Syrian Refugees: Warm Hearts in the Cold Winter

Syrian Refugees: Warm Hearts in the Cold Winter

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Mahmoud Shabeeb

In the northern Jordanian city Irbid, lives Leila, a 60 year-old woman who fled Daraa, Syria more than two years ago when the heavy bombing of her neighborhood was too much to bear. “We survived death,” says Leila. “Everyone who made it was meant to live longer.” Leila’s son was shot dead outside their house in Daraa. A few months later during Ramadan, his wife was shot inside the house while the family was breaking their fast. She died immediately leaving Leila with six orphan children to take care of. “She got shot over the table while we were eating,” says Leila of her daughter in law.

Leila has been living in the same apartment since she fled to Jordan. The walls in her apartment are covered with mold and there is no heating. Yet, Leila speaks extensively of the warmth and generosity of her neighbors. “The people in this neighborhood are good,” says Leila. “When we first got here we slept on the floor. For a month we had nothing at all. People helped us with the little furniture we have, little by little. But we do not have a heater and this will be the third winter that we spend here. Every year when the weather starts to get cold we just cover ourselves with blankets and sleep.” Leila suffers from diabetes and blood pressure and cannot afford medication. The cold weather has implications for her health. “It is getting very cold these days,” says Leila. “Every time I feel cold, I start feeling aches all over my body. I think to myself: ‘I do not want to die yet, I want to die in Syria.’”

In early December, news broke that the UN World Food Programme  (WFP)  would suspend food voucher distributions to refugees, a decision that will deprive as many as 1.7 million Syrian refugees in the region from their main source of food, and in many cases like Leila’s, the only source. “We have been completely dependent on the UN’s food vouchers to eat,” says Leila. “I heard on TV that the vouchers are being cut. These vouchers have been helping people survive. What shall we do if we do not receive them anymore? Die of hunger? Then we might as well just go back to Syria and die there with dignity. It would not make a difference to die of hunger or under bombardment; so at least we should die in our homeland.”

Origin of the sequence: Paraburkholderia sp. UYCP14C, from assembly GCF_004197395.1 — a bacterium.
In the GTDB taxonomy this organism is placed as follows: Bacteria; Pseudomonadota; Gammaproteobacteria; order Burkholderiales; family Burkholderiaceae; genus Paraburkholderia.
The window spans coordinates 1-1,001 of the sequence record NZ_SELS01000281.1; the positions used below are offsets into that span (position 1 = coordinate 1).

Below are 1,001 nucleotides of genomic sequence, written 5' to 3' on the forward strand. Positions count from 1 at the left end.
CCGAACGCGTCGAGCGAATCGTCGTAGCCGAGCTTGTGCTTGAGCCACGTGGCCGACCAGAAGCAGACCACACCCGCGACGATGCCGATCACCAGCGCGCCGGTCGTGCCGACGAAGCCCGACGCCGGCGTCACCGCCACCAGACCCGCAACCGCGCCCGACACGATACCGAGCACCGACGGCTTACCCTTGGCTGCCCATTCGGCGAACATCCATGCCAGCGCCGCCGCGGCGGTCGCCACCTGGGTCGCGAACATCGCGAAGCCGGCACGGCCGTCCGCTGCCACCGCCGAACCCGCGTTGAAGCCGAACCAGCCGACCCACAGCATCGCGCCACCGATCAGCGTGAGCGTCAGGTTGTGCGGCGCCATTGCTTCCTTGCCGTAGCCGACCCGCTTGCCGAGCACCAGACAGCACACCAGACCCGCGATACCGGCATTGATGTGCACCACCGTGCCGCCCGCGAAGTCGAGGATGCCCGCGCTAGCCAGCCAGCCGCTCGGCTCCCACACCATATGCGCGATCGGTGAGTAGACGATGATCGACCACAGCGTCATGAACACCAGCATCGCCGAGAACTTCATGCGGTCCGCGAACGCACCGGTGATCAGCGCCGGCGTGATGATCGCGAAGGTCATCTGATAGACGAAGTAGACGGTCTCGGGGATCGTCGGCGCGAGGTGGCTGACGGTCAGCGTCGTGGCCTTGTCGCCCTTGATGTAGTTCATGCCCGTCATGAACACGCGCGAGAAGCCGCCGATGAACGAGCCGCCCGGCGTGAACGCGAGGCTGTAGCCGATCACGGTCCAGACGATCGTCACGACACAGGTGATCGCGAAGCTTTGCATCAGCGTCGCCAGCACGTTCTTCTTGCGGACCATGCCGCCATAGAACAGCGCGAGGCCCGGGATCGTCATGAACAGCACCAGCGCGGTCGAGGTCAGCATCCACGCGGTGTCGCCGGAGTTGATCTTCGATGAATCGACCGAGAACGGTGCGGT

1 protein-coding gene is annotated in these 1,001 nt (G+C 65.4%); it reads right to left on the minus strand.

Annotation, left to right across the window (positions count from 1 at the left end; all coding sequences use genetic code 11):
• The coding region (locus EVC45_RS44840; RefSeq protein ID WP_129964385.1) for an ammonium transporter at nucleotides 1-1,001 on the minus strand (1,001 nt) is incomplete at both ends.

Leila registered with CARE a few months ago. “I heard about CARE from our Syrian neighbors who had received help from the organization,” says Leila. For a long time, Leila was skeptical to register with aid organizations for security concerns. “I met many Syrian refugees like myself who have received aid because they were registered with CARE, so I registered as well. I received mattresses and I am now waiting to receive a payment for my grandchildren.” One of Leila’s orphan grandchildren, Mariam, is in the fifth grade. “Mariam goes to school without money to buy herself something to eat during breaks,” says Leila. “She says to me: ‘I see the other girls buying food and drinks from around the school but I cannot afford that.’” Leila has one wish. “My biggest and only wish is to go back to Syria,” says Leila. “This is all what I wish for.”

* All names in the story have been changed.

Written by Mahmoud Shabeeb, Regional Communications Officer for the Syria Response.


Zeina, 8 years old, is Leila's granddaughter. Zeina's father was shot outside his house in Daraa. A few months later during the fasting month of Ramadan, Zeina's mother was shot dead while they were breaking their fast at home. © Photo: Mahmoud Shabeeb/CARE